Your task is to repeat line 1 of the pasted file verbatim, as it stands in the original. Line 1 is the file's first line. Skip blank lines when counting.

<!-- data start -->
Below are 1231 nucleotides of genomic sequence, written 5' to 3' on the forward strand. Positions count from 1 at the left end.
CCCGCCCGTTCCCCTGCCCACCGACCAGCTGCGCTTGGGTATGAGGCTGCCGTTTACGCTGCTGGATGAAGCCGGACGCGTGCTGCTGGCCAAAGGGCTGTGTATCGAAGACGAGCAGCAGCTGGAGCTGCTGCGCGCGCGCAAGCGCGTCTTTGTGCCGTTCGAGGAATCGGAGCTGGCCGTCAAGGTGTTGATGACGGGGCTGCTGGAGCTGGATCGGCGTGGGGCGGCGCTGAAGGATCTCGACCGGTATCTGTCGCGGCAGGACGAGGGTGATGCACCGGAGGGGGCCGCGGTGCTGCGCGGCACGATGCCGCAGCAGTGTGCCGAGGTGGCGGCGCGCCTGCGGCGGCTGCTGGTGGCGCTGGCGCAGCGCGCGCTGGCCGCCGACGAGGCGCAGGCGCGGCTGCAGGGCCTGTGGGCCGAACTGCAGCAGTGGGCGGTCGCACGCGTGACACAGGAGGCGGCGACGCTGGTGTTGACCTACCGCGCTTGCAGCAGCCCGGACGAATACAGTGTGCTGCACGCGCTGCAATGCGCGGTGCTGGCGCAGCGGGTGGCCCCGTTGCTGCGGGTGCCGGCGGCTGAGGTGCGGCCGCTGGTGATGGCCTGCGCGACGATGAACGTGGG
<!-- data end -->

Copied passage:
Below are 1231 nucleotides of genomic sequence, written 5' to 3' on the forward strand. Positions count from 1 at the left end.